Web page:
While the method 200 has been described with respect to evaluating availability of a resource or group of resources, the method 200 may also be applicable to any metric or item that may be measured or recorded and evaluated with respect to a system or network.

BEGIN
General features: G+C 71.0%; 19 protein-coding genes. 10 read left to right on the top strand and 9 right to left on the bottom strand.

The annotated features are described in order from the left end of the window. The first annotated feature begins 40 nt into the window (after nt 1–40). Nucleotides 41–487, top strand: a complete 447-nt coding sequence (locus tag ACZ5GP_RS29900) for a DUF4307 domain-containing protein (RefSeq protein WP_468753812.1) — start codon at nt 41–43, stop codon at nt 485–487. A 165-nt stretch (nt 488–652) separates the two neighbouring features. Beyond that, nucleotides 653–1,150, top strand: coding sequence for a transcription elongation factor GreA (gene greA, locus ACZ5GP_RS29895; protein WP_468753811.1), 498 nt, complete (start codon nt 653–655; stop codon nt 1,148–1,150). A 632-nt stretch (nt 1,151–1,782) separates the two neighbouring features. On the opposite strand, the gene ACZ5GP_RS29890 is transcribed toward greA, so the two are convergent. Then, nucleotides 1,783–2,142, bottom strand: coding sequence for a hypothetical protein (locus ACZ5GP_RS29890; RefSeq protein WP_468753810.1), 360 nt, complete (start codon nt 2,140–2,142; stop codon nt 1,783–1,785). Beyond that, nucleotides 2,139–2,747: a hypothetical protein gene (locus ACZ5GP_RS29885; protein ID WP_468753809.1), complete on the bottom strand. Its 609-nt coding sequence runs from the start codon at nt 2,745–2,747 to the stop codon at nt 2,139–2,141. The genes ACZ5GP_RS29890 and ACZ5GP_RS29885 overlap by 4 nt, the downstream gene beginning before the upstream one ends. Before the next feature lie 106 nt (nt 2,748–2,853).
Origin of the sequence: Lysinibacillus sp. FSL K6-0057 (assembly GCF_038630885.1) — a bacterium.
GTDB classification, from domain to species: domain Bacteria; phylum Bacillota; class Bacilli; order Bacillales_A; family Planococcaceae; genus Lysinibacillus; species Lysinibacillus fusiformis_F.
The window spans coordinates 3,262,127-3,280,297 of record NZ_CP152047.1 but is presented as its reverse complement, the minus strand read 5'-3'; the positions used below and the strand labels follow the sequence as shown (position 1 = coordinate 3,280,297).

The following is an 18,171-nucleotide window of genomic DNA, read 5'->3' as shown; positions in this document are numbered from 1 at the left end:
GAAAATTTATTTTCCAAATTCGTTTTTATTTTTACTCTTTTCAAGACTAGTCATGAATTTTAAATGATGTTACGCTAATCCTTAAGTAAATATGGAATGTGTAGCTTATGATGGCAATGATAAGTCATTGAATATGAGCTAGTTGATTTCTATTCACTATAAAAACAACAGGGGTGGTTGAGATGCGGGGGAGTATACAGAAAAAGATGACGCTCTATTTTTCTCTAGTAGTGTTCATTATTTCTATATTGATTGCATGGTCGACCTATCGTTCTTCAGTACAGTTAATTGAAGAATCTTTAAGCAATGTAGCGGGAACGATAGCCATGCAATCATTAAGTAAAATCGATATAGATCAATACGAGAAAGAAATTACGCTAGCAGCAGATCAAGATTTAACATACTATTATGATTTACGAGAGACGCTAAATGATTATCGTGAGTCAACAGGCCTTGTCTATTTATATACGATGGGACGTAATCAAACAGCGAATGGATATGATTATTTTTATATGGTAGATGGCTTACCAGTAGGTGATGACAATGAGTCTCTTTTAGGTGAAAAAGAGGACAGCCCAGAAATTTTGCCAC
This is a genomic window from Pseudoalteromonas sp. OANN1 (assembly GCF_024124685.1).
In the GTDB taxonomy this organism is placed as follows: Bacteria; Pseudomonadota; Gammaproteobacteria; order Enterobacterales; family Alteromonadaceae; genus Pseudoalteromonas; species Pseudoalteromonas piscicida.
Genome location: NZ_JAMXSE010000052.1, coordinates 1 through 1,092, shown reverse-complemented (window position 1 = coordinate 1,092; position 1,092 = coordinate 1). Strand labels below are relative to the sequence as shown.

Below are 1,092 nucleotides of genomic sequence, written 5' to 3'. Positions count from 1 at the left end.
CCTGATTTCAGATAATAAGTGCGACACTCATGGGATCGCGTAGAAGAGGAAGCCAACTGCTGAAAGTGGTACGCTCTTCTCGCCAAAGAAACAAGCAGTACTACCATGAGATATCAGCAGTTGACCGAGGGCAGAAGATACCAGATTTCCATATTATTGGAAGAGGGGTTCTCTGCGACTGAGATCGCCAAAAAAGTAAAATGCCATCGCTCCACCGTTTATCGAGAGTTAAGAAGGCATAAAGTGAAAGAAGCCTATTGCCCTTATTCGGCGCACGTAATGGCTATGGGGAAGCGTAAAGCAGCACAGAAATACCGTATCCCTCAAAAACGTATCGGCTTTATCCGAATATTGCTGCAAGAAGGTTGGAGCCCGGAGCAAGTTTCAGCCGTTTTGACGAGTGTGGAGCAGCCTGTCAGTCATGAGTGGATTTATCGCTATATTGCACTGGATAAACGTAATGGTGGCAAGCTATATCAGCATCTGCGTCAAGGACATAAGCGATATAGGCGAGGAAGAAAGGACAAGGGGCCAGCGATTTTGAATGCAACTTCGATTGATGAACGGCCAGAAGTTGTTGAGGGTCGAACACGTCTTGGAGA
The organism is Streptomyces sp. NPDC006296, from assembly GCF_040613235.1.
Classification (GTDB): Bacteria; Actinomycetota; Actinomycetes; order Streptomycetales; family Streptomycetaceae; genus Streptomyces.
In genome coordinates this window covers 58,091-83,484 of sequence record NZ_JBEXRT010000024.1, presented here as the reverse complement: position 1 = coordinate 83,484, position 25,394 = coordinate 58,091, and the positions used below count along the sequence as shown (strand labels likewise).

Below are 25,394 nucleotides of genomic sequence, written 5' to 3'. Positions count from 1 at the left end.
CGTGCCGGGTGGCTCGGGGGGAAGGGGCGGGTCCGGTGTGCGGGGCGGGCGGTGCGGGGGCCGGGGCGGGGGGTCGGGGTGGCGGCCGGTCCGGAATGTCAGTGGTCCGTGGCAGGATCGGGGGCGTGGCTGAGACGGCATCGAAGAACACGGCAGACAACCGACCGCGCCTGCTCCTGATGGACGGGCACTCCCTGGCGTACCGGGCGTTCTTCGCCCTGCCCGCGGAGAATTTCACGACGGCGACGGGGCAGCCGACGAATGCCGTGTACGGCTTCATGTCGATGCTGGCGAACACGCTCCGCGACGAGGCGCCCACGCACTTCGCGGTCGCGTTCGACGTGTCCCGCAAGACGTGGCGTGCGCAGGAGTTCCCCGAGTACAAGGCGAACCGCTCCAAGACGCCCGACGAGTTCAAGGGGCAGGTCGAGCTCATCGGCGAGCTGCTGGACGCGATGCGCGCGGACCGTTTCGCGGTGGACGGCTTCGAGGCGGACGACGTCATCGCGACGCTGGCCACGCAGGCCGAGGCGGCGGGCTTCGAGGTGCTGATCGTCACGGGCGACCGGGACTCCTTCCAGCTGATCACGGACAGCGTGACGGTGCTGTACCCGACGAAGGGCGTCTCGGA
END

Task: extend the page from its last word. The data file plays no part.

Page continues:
FIG. 3 is a flow chart of a method 300 to aggregate evaluation of multiple metrics across different groups of resources during a predetermined time period in accordance with another embodiment of the present invention. In block 302, a service level agreement (SLA) may be created. The service level agreement may define group availability characteristics on individual base metrics for each group and the breach values for each base metric of what violates the service level agreement on the derived service level objective or evaluation criteria. In block 304, a time to start a SLA evaluation or a next SLA evaluation may be determined. In block 306, a SLA evaluation may be started for the evaluation interval or predetermined time period for evaluation. In block 308, times of unavailability may be obtained or gathered for each resource in a group or defined in a service level objective.